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Saturday, June 21, 2008

He has resumed athletic activities: Attitudes toward one's own cancer

Brian Wickman, a manager at a luxury hotel in Manhattan, needed to refrain his loved ones' language. Two years ago, an oncologist told him there was little published data about the aggressive tumor on his ankle because it was so rare and because "no one wants to publish when all the subjects die." A month later, Brian, then 30, a skier and a rock climber, had his left leg amputated. He was also found to have thyroid cancer. He reacted severely to chemotherapy, and spent two months in intensive care.

His awestruck friends would say, "You're so brave, I don't know how you do it; you're my inspiration." "They would put me on a pedestal," Brian said. "That doesn't allow me to be human an in pain, angry or depressed."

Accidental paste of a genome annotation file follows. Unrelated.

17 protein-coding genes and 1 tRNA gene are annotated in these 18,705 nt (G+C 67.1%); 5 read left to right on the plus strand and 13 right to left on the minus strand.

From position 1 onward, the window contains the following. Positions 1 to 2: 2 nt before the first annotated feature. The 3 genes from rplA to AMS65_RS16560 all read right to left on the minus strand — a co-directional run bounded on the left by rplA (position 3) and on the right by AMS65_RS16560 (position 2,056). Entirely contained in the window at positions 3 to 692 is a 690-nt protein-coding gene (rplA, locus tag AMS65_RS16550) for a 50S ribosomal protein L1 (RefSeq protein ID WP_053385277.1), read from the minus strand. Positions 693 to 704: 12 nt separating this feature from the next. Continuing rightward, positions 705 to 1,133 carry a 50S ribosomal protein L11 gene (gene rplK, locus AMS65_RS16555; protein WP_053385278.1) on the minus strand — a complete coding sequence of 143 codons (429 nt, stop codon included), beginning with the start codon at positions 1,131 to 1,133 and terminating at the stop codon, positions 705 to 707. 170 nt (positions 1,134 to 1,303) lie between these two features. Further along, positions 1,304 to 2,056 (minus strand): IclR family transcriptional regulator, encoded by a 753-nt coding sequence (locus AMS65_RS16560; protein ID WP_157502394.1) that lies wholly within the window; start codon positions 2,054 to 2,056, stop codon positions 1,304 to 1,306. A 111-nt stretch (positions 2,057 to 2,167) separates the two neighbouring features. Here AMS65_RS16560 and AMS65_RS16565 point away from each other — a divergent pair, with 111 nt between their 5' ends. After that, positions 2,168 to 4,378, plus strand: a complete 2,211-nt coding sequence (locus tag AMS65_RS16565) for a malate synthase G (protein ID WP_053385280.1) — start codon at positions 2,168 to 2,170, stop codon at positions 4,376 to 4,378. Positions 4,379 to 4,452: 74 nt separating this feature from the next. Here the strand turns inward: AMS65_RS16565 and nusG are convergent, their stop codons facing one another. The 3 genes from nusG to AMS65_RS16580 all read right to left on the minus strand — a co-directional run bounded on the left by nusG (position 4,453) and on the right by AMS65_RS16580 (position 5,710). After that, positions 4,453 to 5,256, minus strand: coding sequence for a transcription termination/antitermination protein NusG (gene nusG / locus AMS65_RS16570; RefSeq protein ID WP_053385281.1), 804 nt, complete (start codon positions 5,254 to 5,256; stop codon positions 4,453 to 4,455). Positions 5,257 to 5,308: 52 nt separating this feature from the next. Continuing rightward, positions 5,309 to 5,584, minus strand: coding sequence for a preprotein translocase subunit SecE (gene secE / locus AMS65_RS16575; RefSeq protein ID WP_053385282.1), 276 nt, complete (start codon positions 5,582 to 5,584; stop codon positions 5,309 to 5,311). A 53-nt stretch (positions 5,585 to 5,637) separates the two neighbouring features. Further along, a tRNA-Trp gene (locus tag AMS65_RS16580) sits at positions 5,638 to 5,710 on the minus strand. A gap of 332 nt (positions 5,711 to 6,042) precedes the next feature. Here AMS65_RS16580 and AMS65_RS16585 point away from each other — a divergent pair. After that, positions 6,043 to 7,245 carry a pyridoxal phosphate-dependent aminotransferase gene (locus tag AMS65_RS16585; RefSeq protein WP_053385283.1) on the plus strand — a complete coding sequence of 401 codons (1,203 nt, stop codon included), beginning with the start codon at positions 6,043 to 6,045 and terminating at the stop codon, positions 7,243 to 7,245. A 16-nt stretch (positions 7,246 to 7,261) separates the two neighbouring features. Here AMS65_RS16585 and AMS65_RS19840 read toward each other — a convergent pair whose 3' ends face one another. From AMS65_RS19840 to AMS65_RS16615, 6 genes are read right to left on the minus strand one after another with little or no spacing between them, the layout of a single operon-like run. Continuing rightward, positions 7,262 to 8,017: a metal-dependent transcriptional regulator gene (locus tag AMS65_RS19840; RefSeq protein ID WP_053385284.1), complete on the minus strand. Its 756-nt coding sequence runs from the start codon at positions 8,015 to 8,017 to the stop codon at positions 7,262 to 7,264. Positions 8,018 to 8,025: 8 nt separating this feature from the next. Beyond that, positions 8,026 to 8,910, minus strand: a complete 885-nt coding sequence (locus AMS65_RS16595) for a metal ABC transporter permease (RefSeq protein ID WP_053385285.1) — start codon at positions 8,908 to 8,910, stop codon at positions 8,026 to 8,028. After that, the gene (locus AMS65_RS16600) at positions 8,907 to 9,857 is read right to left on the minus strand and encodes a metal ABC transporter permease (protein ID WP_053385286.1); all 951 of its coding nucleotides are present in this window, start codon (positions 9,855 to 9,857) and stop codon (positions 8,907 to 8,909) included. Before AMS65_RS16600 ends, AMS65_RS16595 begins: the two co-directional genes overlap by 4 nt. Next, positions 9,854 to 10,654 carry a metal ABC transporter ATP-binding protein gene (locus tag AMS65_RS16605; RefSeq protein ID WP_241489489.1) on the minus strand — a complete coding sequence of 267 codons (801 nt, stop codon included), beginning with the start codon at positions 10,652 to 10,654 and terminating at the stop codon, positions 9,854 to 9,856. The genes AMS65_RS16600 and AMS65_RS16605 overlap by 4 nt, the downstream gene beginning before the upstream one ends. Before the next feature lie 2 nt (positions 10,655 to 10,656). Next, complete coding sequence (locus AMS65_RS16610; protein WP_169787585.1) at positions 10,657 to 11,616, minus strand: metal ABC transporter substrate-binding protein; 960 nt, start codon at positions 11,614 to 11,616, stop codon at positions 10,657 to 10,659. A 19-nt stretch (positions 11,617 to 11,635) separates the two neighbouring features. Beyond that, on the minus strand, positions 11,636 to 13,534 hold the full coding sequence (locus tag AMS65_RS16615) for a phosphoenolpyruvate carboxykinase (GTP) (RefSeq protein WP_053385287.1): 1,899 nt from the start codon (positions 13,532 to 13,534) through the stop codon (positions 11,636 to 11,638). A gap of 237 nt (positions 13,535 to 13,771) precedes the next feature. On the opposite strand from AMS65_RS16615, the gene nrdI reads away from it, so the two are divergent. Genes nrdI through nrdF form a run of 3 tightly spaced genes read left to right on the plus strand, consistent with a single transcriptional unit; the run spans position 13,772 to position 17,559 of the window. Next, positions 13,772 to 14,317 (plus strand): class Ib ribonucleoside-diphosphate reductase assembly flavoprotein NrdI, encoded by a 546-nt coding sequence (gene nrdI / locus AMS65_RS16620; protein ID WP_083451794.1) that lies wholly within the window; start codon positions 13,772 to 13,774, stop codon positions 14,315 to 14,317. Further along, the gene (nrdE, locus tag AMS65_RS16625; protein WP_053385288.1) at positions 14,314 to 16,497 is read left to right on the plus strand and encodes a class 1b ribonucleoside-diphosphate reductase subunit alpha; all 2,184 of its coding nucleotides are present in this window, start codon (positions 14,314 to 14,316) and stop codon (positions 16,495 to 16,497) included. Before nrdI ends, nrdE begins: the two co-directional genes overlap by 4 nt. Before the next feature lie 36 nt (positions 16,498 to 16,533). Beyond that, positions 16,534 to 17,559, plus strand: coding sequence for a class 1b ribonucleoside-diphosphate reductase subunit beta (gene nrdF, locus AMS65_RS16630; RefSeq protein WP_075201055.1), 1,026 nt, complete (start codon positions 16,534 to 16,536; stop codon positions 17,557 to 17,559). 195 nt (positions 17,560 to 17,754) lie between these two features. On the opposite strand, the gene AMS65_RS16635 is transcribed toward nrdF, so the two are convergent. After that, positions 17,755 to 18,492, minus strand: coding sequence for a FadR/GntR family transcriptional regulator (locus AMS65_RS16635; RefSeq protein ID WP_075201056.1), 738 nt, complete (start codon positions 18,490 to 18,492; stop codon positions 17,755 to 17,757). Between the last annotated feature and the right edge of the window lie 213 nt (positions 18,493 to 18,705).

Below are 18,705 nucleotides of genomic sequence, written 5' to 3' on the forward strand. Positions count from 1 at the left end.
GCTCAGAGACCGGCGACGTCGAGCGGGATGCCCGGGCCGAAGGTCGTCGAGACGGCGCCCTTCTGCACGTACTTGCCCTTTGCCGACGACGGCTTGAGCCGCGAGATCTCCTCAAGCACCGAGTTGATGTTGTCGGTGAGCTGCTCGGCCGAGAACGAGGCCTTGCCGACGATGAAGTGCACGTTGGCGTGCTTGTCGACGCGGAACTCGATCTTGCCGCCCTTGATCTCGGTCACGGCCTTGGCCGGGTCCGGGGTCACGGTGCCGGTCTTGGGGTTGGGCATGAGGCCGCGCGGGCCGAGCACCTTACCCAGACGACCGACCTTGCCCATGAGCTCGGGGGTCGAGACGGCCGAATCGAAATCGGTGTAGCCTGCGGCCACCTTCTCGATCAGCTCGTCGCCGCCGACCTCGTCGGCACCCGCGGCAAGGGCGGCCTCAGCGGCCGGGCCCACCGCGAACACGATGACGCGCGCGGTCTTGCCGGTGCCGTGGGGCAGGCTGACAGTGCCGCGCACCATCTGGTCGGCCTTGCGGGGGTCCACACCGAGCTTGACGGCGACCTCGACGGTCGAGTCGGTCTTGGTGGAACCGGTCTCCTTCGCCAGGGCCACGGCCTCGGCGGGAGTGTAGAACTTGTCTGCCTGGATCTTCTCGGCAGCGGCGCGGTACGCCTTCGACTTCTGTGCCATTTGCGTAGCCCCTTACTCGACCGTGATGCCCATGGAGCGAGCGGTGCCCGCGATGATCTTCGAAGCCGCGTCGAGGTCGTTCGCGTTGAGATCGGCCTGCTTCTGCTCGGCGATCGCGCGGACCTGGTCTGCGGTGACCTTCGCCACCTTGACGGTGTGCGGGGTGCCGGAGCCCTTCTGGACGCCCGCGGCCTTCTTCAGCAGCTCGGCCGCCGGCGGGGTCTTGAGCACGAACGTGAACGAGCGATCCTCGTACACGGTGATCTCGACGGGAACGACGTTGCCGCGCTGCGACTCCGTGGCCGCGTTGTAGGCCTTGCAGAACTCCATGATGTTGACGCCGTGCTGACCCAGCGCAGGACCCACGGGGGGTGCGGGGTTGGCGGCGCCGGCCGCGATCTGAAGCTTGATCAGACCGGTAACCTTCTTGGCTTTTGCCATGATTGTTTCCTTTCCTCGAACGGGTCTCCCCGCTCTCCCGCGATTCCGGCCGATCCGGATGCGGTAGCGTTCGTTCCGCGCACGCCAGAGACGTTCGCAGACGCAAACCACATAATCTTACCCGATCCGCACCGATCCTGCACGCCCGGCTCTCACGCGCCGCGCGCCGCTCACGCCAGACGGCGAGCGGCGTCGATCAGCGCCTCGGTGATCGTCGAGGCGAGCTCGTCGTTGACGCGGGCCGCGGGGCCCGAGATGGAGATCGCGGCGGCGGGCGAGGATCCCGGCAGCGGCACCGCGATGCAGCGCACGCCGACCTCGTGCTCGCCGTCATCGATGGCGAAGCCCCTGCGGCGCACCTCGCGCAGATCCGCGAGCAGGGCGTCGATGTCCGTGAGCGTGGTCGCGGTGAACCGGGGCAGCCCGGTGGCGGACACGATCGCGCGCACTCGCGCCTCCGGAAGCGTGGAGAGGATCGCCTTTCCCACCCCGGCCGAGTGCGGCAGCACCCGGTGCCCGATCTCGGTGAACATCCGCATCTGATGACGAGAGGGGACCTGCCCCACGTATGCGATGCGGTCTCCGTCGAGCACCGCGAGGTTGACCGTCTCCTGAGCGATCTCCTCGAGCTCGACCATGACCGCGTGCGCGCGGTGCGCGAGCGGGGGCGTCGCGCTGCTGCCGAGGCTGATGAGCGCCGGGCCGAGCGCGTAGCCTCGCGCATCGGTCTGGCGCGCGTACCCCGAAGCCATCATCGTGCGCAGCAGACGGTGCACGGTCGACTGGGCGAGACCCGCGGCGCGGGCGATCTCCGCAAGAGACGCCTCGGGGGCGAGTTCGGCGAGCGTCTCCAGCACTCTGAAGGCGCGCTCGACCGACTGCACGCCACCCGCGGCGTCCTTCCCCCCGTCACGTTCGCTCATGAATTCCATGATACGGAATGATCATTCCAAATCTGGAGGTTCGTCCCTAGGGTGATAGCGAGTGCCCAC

His email messages reveal a spirit of great equanimity and eloquence. He now wears a prosthesis and has resumed athletic activities, and will attend graduate school in the fall for a joint degree in social work and divinity.

But in his darker moments, he refused to construct a front. He would write bluntly about feeling grumpy, frustrated and afraid nobody would date him. "This is not a call for pity responses," he would add. "Just let me be where I am."

Advice to friends and families of cancer patients: Try to just let them be where they are.

Read another story about the role of hope.

Thanks to Jan Hoffman for the source article in the NY Times of June 1.

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